How to Use a Beard Trimmer: The Ultimate Guide

Alex Cutler

Dudes like me are used to eyeballing some guy with a tight beard walking down the street and wondering how on earth they shaped it like that. Whether it’s well-defined edges or just a sweet, sweet fade, everybody’s style starts at the beard trimmer.

However there’s a lot of articles on beard trimming out there. Some are for long beards. Others are for short beards. That’s why we thought we’d create the Ultimate Guide to using a beard trimmer - for any beard.

Before we start, here’s the lowdown:

We’ll start off by discussing why learn to use a beard trimmer. After this I’ll be looking at some pre-trimmer prep - tips before you dive right in and make a mess. Then we’ll go through how to approach trimming a short beard and long beard respectively (so you can skip to the bit which is more relevant to you). Finally, I’ll give you some tips on touching up your beard at the end.

So if you want to learn how to use a beard trimmer then holdddd your horses cowboy. I know it’s exciting but we’ve got a few important things to discuss before you jump straight in with the hair clipper. There’s a lot at stake here! Jeez…

Why Learn How to Use a Beard Trimmer?

My mum used to try and insist that I shave my beard off before going to interviews and stuff. Did I do it? Nah. And look at me now! A freelance writer, in my pants at midday! But the point is this: Having a high quality, finely-groomed beard looks smart and respectable - you don’t need to go clean shaven anymore. You just need to get nifty with a beard trimmer.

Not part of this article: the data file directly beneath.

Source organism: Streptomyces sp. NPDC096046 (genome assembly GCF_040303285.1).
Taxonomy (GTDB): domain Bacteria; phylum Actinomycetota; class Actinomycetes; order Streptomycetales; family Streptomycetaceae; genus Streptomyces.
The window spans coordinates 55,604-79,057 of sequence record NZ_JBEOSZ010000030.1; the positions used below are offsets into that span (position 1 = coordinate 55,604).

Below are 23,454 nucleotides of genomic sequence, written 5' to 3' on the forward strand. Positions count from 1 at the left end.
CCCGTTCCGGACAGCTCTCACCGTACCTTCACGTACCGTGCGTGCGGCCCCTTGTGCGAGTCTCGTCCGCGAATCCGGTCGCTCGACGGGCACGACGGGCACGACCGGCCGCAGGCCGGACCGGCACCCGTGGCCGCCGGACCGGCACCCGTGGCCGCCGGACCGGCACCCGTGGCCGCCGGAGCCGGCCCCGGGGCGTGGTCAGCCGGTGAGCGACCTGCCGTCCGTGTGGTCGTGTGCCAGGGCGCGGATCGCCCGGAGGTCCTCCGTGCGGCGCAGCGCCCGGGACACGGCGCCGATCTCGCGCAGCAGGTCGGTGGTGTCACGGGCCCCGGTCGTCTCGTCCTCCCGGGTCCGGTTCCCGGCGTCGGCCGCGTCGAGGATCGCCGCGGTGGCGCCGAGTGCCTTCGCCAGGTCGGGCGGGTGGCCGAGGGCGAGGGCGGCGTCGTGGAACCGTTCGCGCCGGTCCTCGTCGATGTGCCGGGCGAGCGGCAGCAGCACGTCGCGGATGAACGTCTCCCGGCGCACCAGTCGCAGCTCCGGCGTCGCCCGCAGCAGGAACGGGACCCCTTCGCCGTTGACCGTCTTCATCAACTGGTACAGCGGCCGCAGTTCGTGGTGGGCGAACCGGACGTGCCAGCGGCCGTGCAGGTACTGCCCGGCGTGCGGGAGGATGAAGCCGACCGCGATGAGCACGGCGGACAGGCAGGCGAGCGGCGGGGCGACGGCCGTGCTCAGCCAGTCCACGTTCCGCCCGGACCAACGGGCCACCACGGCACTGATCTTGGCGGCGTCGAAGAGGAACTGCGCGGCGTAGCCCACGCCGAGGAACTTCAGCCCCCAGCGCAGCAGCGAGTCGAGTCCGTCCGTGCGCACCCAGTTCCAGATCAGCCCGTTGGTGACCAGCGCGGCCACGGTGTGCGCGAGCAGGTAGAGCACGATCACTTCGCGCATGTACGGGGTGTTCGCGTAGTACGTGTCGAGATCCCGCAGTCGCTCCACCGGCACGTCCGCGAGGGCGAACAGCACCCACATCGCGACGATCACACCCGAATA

Unless you’re going for a kind of rugged, unkempt Game of Thrones look. In which case, become a writer.

Learning to use a beard trimmer comes with plenty of advantages. For one, trimming your beard is cheaper than getting it done at the barbers all the time - and you can invest the money you shave (sorry, save) into buying essential beard products instead.

It also makes growing a beard more fun. There’s a vast amount of styles you can choose from to ultimately make yourself more handsome - using a beard trimmer gives you the freedom to maintain shorter styles or keep your full-on wizard beard in check.

Pre-Trimmer Prep

First step: Get a beard trimmer. Obviously. However, we recommend investing in something which has got great reviews online (such as the Philips Norelco) so that you can avoid the disappointment of spending your hard-earned cash on something which breaks straight away.

Okay - sweet, that’s out the way. Now, let’s check out a few crucial steps that you’ll need to consider before you use it.

Let it Grow, Let it Grow

Before you even think about trimming, you need to decide which of the many gorgeous beard styles you want to go for. A decent beard trimmer can help you maintain pretty much any look, from a five o clock shadow to a full-on lumberjack.